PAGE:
Surprisingly and without notifying their relatives, the regime of Daniel Ortega and Rosario Murillo released 222 of the 245 political prisoners in Nicaragua early this Thursday and immediately put them on a plane bound for Washington. The information has been confirmed to EL PAÍS by a source with ties to the Joe Biden administration.
“The Government of Nicaragua decided unilaterally to release 222 individuals whom they had imprisoned. Some of these individuals have spent years in prison, for exercising their fundamental freedoms, in awful conditions and with no access to due process. They are already on their way to Washington,” said the same source.
According to this senior official, all individuals entering the US were screened and vetted by various agencies, including the FBI, and were screened again by US Customs and Border Protection (CBP) upon arrival, as is standard for those seeking humanitarian parole.
“The decision of the Nicaraguan government is a positive and welcome one. We remain steadfast in encouraging additional steps by the government of Nicaragua to restore civil liberties and democracy for the Nicaraguan people,” the official added.
The justice system of the Ortega-Murillo regime issued a statement about “the immediate deportation” of these 222 prisoners for “undermining the independence, sovereignty and self-determination of the people, incitement to violence, terrorism and economic destabilization.”
Almost immediately, the National Assembly met to reform Article 21 of the Political Constitution, which regulates Nicaraguan nationality, declaring the newly released prisoners stateless and “traitors to the homeland.”
Some of the banished individuals include students who had been incarcerated. “Lesther Alemán and more than 200 political prisoners have been released. However, they were exiled by the Ortega regime to the United States. We will continue fighting for him and for everyone else to recover their Nicaraguan citizenship and all their rights,” the relatives of the university leader reported through their Twitter account. “Our friends have been released. They were exiled by the Sandinista dictatorship to the United States. We will continue fighting for them to recover their citizenship and all their rights,” the Nicaragua University Alliance (AUN) confirmed.
Anonymous prison sources have also confirmed that since Wednesday night there have been “movements” within the different Nicaraguan prisons. “If the list of political prisoners is 245, there would be very few left inside the prisons,” they said. For now there is no certainty about who has been released, that is, whether it includes all the prisoners who were in the feared El Chipote jail, in the penitentiary system or those who were under house arrest.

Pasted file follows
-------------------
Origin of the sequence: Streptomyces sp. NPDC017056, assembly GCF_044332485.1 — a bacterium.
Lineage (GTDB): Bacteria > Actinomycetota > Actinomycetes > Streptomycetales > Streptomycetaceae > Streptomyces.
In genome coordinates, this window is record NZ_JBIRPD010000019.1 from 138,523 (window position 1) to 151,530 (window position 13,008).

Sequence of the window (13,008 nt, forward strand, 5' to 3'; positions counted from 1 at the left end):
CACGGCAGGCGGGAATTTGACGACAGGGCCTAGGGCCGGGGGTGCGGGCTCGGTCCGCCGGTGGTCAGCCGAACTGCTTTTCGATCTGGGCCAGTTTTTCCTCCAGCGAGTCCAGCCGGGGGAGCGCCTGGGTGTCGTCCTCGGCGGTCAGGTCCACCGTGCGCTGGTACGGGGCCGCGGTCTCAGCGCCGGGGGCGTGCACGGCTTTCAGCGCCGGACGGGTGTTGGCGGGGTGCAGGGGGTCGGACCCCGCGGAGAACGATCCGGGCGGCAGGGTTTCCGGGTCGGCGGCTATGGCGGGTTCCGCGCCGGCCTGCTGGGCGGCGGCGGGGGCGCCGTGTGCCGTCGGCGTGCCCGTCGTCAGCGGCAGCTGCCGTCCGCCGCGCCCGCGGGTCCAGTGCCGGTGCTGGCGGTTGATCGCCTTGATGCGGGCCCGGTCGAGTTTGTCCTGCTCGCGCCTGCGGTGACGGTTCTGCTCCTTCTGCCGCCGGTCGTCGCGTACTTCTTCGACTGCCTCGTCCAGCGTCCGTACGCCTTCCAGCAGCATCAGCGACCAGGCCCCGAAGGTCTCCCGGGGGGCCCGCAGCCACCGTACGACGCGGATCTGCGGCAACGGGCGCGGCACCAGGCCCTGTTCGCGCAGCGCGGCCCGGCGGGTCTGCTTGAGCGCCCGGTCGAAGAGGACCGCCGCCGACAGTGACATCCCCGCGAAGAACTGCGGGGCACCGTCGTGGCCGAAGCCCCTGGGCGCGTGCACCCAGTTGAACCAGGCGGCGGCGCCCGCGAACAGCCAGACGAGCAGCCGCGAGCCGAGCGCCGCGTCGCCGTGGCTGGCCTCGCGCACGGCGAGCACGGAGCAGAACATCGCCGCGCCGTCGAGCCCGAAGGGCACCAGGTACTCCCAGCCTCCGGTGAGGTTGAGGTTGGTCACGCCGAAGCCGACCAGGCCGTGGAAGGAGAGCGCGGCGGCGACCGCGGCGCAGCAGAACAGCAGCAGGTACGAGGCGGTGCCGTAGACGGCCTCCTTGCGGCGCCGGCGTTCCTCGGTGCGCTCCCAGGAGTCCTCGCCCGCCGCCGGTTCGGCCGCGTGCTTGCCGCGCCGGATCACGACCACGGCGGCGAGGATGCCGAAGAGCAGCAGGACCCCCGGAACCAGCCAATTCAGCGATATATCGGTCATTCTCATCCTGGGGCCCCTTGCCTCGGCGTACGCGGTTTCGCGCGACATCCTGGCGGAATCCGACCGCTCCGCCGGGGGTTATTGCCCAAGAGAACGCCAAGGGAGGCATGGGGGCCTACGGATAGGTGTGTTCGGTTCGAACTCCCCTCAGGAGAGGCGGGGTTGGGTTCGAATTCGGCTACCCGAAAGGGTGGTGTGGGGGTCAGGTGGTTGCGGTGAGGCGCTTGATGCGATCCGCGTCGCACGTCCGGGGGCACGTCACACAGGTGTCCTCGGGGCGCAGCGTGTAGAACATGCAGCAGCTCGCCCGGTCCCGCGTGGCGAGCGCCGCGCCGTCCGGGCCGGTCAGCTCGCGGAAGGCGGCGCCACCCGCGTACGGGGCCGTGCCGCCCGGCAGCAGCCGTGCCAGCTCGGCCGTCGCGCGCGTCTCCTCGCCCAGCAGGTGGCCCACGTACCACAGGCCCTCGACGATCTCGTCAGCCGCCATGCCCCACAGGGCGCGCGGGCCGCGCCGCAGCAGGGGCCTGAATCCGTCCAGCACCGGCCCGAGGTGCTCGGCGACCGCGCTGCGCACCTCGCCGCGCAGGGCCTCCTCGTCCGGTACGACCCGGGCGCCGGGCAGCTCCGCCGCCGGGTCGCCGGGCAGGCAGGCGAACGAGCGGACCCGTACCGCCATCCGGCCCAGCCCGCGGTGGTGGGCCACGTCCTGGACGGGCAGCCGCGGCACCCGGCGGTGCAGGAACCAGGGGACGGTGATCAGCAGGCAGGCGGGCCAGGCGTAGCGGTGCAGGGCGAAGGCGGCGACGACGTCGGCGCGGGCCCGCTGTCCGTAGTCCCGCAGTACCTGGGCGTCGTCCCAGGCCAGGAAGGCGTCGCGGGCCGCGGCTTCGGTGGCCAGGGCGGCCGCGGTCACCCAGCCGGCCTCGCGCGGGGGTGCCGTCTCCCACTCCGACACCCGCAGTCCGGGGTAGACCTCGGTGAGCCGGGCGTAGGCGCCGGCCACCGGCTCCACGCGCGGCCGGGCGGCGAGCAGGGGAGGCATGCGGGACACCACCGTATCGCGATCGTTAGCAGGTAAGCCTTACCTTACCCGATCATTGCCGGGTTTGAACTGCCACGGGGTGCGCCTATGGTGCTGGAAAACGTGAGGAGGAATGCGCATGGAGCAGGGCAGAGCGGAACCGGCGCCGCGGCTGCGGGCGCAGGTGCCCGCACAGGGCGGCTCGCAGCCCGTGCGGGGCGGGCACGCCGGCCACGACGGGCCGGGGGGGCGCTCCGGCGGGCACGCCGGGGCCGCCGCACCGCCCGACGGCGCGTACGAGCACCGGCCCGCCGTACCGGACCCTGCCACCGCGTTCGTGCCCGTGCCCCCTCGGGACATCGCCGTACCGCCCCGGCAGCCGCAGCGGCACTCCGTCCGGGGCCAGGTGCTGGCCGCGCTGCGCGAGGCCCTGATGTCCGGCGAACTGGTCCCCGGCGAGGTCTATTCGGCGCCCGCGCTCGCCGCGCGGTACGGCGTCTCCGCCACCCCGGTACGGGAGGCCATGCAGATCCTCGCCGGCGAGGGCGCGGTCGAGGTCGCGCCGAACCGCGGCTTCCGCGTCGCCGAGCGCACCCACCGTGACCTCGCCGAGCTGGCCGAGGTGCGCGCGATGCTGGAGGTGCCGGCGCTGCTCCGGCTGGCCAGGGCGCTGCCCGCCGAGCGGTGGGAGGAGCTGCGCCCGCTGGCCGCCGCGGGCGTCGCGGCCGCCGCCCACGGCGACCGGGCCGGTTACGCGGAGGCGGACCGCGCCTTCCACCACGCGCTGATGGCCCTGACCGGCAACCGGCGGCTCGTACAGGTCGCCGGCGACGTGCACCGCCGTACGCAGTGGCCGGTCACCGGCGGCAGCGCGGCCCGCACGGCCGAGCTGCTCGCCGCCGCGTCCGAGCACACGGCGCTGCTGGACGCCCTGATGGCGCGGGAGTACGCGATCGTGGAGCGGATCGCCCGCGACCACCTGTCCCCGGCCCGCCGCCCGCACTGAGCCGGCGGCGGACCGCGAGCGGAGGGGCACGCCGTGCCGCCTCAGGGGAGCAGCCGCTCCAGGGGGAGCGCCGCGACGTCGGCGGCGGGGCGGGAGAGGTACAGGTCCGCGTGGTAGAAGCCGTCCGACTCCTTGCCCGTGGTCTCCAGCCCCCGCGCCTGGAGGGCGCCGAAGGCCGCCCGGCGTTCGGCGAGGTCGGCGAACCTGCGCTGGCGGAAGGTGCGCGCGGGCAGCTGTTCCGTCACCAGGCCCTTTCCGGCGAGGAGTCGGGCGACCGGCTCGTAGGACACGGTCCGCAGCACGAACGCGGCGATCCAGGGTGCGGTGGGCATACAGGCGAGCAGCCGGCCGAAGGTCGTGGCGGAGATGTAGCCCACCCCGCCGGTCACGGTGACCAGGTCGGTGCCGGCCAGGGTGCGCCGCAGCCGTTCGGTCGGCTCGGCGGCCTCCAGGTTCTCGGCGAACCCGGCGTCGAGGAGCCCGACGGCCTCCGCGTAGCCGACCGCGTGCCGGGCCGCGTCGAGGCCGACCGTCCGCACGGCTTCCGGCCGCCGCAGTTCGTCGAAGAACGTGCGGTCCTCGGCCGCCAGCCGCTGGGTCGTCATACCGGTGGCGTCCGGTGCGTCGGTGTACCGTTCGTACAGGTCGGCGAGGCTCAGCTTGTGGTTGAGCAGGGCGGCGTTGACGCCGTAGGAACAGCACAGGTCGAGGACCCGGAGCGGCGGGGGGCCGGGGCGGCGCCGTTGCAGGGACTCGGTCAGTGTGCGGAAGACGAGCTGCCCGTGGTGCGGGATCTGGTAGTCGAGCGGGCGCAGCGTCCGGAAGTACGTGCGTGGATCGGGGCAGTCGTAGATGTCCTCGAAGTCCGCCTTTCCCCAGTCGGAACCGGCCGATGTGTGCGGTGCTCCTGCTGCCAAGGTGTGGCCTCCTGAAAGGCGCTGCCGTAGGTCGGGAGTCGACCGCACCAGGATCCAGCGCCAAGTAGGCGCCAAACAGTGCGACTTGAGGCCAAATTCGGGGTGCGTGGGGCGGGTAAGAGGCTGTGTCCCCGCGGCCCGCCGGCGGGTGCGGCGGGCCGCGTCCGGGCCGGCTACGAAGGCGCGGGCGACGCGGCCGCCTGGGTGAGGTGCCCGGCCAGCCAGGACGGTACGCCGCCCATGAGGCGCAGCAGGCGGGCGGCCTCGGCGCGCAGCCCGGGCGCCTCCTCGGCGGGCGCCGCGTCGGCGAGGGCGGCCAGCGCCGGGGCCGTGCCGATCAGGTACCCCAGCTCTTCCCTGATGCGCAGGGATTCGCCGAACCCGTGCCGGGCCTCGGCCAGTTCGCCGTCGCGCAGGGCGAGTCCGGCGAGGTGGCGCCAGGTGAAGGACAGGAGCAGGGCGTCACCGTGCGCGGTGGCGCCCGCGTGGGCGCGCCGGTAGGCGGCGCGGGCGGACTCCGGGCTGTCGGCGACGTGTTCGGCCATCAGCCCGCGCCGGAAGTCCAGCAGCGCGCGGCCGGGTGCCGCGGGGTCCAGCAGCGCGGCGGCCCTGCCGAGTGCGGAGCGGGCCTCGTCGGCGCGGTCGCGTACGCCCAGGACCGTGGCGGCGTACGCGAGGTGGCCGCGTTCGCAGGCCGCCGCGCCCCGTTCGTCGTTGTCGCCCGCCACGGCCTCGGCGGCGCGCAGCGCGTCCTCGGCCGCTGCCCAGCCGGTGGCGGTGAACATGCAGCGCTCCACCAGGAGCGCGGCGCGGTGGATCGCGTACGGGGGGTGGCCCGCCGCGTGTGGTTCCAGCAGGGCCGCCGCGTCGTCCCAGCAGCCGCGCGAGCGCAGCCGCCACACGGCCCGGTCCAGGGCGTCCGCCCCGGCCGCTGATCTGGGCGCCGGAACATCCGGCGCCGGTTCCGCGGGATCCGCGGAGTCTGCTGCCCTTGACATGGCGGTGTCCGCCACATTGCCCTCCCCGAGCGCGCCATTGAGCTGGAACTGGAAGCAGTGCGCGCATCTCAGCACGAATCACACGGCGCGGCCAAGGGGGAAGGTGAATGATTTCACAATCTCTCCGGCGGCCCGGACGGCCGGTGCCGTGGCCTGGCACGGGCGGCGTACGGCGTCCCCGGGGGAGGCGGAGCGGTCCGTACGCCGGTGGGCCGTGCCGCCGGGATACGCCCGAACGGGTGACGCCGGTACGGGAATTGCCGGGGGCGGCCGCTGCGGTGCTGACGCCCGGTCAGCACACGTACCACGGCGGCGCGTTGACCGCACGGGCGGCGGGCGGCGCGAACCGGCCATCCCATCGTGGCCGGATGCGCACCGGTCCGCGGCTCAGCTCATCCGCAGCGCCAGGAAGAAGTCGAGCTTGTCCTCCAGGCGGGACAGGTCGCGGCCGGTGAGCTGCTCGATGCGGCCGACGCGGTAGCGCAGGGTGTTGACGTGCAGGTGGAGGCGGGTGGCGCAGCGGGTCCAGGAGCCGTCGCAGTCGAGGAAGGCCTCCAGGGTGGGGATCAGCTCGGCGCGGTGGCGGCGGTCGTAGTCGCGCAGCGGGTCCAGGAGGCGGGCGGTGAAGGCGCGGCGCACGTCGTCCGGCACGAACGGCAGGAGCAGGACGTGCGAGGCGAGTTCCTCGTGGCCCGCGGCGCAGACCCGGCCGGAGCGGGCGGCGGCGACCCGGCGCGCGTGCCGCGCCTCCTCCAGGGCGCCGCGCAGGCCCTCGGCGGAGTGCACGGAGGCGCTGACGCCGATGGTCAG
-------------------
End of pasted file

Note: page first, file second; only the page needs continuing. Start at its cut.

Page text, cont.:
This decision by the Ortega government comes two days after the Sandinista justice system barred at least 14 people, including four Catholic priests and political prisoners, from ever holding public office or running in popular elections. The government has not confirmed the prisoner release and exile to their relatives.
The Managua airport’s records show the departure of a charter flight at 6.30am bound for Washington. The plane is operated by the company Omni Air International with flight number OAE379. The aircraft, a Boeing 767-300, has seating for 375 passengers. The flight to DC takes approximately three hours. This newspaper was unable to confirm whether political prisoners were aboard.
“I want to give glory and honor to God for the miracle of freedom. I want to confirm that I am in touch with the US State Department. This morning via a phone call they confirmed to me that the release of political prisoners has been achieved and that they have been sent on a private flight to Washington. They will be arriving in the late morning or afternoon at Dulles airport. I hope all our relatives will be there. It is a new moment for the future of our country, and we hope that we will be able to have a Nicaragua for all”, said Berta Valle, wife of presidential candidate Félix Maradiaga.
The news has also surprised the Nicaraguan community in the United States with ties to the released political prisoners. Joy gave way to the uncertainty of finding out information about their relatives’ arrival at Dulles International Airport, which serves the city of Washington DC and the DMV area, which encompasses the District of Columbia, Virginia and Maryland, where many of them live.
“For now, we don’t know what the next steps will be,” explained Mariandrea Chamorro, daughter of one of the prisoners on the plane, Pedro Joaquín Chamorro, in a telephone conversation. Some relatives were looking for a way to arrive urgently from Houston or Florida, as Berta Valle told EL PAÍS in a telephone call.
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